The lowest cost new EVs currently available in the UK start at a little under £20,000 once the government funded purchase grant has been deducted, though for this price you’d also need to lease the batteries monthly. 

The lowest price EVs with owned batteries start at around £25,000. Used EVs can be purchased in the UK from around £10,000.

As with conventional cars, buying second-hand is a much cheaper option, but then you’ll have to consider a potentially deteriorated battery life and buying a new battery is nearly tantamount to a write off.

You’re not exactly spoilt for choice, either, as there are far fewer pure electric second-hand cars for sale, than conventional petrol and diesel.

The Nissan Leaf is by far the most common used electric vehicle, although the Renault Zoe is a cheap second-hand buy.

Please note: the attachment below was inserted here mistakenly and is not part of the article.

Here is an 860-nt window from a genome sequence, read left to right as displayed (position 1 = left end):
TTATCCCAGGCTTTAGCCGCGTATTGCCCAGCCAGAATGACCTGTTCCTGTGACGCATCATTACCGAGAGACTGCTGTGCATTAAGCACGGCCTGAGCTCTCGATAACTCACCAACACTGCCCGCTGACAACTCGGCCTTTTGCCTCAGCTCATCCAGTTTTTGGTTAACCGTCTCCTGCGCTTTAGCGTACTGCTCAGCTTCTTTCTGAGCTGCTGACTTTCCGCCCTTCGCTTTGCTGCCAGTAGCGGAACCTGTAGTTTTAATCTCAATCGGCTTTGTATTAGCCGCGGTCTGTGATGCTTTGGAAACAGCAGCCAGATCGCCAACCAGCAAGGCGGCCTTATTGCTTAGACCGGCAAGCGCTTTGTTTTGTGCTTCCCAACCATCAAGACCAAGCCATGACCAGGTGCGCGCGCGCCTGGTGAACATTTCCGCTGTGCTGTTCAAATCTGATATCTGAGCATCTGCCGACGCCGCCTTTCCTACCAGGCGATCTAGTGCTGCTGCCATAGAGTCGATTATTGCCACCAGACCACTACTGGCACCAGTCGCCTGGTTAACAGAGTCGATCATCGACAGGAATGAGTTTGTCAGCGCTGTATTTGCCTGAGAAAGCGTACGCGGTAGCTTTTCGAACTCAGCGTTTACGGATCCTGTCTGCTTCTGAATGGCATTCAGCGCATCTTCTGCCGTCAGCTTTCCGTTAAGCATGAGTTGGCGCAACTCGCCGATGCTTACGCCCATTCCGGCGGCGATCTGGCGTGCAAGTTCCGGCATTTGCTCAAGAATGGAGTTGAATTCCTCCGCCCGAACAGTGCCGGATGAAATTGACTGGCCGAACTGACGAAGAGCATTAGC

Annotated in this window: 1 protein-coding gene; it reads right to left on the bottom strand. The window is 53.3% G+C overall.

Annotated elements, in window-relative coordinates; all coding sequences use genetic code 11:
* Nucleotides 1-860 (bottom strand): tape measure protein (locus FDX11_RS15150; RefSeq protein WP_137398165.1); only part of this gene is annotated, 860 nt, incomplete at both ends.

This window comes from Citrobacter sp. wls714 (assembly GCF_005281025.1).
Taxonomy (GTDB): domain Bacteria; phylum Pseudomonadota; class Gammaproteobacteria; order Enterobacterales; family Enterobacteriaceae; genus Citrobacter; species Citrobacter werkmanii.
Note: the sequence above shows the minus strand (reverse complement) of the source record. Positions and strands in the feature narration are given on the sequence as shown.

But be warned, because the list prices are unlikely to include the cost of battery leasing, although some Leaf or Zoe owners may have bought the battery outright.

Electric car prices


electric-cars-prices

Just like their petrol and diesel equivalents, the price of electric cars varies widely, from less than £7,000 for a Renault Twizy to £120,000+ for a top-spec Tesla Model S.

Below we have outlined rough prices (correct at the point of writing) for new electric cars within three budget levels, just remember to check whether you’re eligible for the government grant.

Top end EVs:

CarApproximate price
BMW i8£100,000
Porsche Taycan£85,000
Tesla Model X£82,000
Tesla Model S£80,000
Audi E-Tron£70,000
Mercedes EQC£66,000